• A Surprising Choice for France’s Foreign Minister, by Elaine Sciolino, New York Times, 18 May 2007
  • Video Highlights: Bernard Kouchner
  • Karina Paulina Marczuk, A Visionary and a Practitioner: the Bernard Kouchner vs. David Kilcullen[2], "Defence and Strategy", vol. 2/2007
  • Christopher Caldwell: Communiste et Rastignac London Review of Books, 9 July 2009

External links

  1. ^
  2. ^
  3. ^ Nouveau Grub Street, The Economist, 31 May 2007 (English)
  4. ^ A Statesman Without Borders, The New York Times Magazine, 3 February 2008 (English)
  5. ^
  6. ^
  7. ^
  8. ^ Le Monde, 4 February 2003, Ni la guerre ni Saddam
  9. ^ Le Monde, 18 May 2007, La dernière mission du docteur Kouchner
  10. ^ Bernard Kouchner : "Tout le monde se tourne vers l'Europe au moment où on la refuse à l'intérieur", retrieved on 13 February 2012.
  11. ^,Authorised=false.html? As concerned Europeans we urge eurozone leaders tounite retrieved on 13 February 2012.
  12. ^
  13. ^ France New's Government – A study in perpetual motion, The Economist, June 23, 2007 (English)
  14. ^ a b Iran scorns French warning of war, BBC News, 17 September 2007
  15. ^ After Talk of War, Cooler Words in France on Iran, New York Times; [1]
  16. ^ ElBaradei concerned over Iran row BBC Sep17, 2007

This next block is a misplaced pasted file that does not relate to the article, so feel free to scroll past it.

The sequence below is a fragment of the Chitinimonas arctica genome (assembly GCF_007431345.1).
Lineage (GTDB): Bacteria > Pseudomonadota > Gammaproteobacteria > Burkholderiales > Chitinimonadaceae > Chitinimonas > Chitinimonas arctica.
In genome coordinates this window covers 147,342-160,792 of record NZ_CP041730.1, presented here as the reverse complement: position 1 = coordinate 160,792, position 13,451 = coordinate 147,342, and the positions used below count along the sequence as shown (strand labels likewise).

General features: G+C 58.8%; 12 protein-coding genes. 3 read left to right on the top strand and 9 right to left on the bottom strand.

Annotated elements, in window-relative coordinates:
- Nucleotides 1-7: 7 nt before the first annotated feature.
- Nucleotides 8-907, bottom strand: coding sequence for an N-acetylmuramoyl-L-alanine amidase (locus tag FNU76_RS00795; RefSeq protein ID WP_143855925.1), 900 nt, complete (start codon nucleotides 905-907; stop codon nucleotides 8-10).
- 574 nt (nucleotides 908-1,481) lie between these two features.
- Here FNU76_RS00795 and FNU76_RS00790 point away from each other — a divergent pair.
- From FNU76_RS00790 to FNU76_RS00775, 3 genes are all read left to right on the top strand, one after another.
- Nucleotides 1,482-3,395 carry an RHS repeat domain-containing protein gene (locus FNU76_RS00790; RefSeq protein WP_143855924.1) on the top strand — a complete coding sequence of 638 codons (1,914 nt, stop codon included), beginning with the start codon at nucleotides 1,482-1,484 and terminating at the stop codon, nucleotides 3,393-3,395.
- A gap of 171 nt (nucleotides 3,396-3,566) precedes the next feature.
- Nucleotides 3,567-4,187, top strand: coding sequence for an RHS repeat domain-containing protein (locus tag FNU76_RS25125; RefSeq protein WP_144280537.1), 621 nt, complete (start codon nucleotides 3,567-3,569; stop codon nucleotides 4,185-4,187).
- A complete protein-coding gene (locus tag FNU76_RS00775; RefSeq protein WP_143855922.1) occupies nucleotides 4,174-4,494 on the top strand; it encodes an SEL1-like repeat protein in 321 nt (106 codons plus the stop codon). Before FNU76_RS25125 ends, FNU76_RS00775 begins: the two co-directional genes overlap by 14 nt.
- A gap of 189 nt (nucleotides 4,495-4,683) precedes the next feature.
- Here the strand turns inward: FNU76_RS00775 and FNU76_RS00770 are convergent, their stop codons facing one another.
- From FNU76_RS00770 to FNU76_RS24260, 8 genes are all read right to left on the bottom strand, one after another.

17. ^ Der Spiegel. September 17, 2007.
  18. ^ Der Spiegel 11 June 2008
  19. ^ France 24 13 June 2008
  20. ^ AFP: EU will only accept Tsvangirai as Zimbabwe leader: Kouchner. 1 July 2008
  21. ^ Pope protesters, supporters clash in France
  22. ^ Invitation to the awarding of the "Victor Gollancz Prize" to Bernard Kouchner,


  • Victor Gollancz Prize (2014) in recognition of his "lifelong, unwavering commitment to fight crimes against humanity"[22]


Positions held

Kouchner denounced statements by Pope Benedict XVI claiming that condoms promoted AIDS, saying they were "the opposite of tolerance and understanding".[21]

Use of condoms to prevent AIDS in Africa

On 1 July 2008, France assumed Robert Mugabe.[20]

Comments on the European Union and a unity government for Zimbabwe

In the run up to the referendum in the Republic of Ireland on the ratification of the Treaty of Lisbon, Kouchner warned that any "No" vote towards the treaty would be detrimental to Ireland and the Irish economy. He also commented that "It would be very, very awkward if we were not able to count on the Irish, who have often counted on Europe".[18] His comments were dismissed as "unhelpful" by leading Irish politicians, and some media commentators have suggested that his remarks may have galvanised the "No" campaign in the run up to the rejection of the Lisbon Treaty on 13 June 2008.[19]

Comments on the Irish ratification of the Treaty of Lisbon